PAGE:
Bits & Pieces... by David Sundman

The Many Faces of Benjamin Franklin

[photo: 1861 Confederate Cent, Haseltine Restrike, Proof-65, photo courtesy of Stack’s Auction]

1777 Terra Cotta Benjamin Franklin Medallion by Jean-Baptiste Nini (4½″ diameter) – photo by David Sundman with permission of Stack’s Rare Coins

Today it is hard for us to imagine the popularity that Ben Franklin enjoyed 233 years ago. Franklin’s regard in those earlier times, is compared by some to the adulation poured out on the best of today’s rock stars and movie idols. The large 4½″ diameter terra cotta medallion of Franklin shown here is just one of many lifetime images of Benjamin Franklin issued in France, Britain, and the American Colonies. Of the many clay medallions, pictures, busts, and prints, Franklin wrote to his daughter Sally: “Copies upon copies are spread everywhere, and have made your father’s face as well known as that of the moon.”

The image of Ben Franklin with the beaver cap is not as familiar to us today, and symbolizes North American origins of the wearer. This particular ceramic clay medallion in high relief, was created in France at the Chateau Chaumont in the Loire Valley, by Italian artist Jean-Baptiste Nini who spent his career working in France. It became the most popular French image of Benjamin Franklin. This Nini design is a favorite among advanced collectors of American medals – a field that is growing in popularity in the United States. Other ceramic portraits were produced in England by Franklin’s friend, Josiah Wedgwood (1730-1795). Nine different varieties were produced, one with Franklin wearing glasses, symbolizing his invention of the first bi-focals.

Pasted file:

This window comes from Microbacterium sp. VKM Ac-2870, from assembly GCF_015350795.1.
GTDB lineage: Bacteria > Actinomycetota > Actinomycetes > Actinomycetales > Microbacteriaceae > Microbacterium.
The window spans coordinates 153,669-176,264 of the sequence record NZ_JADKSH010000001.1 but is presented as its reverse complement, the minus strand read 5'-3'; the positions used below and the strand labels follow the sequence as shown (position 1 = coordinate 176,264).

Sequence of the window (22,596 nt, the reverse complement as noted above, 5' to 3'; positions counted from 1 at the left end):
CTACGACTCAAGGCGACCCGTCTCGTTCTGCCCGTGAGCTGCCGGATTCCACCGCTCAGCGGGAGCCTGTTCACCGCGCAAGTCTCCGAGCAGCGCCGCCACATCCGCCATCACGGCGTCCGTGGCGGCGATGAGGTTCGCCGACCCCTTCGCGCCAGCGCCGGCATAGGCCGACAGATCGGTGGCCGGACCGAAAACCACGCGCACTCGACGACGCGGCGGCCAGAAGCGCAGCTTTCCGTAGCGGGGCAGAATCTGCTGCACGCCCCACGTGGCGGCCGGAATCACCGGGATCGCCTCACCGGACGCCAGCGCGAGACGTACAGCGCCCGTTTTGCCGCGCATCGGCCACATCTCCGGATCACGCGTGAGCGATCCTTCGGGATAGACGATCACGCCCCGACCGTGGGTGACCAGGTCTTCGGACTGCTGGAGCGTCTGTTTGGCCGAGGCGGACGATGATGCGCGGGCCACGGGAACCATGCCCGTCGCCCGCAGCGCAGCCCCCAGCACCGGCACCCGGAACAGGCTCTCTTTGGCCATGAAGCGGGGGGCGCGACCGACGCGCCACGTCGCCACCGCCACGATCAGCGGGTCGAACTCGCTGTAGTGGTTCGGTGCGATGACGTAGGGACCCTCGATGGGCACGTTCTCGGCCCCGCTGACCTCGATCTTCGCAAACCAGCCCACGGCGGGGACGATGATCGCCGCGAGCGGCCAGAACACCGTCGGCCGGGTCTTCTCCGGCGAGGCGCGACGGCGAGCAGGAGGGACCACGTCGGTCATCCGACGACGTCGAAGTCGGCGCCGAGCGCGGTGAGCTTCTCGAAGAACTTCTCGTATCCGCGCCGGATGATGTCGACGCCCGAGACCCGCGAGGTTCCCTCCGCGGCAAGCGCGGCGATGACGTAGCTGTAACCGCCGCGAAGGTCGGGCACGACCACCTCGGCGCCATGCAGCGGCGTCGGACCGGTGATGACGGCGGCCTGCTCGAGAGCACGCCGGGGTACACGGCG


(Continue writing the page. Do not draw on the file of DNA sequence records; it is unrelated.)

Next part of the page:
Franklin often sent prints and medallions to his many friends. I think he would have been pleased with the rather short-lived 90% silver Franklin half dollars of 1948-1963, modeled by U.S. Chief Engraver John R. Sinnock, and based on a 1779 bust by the 18th-century French sculptor Jean-Antoine Houdon.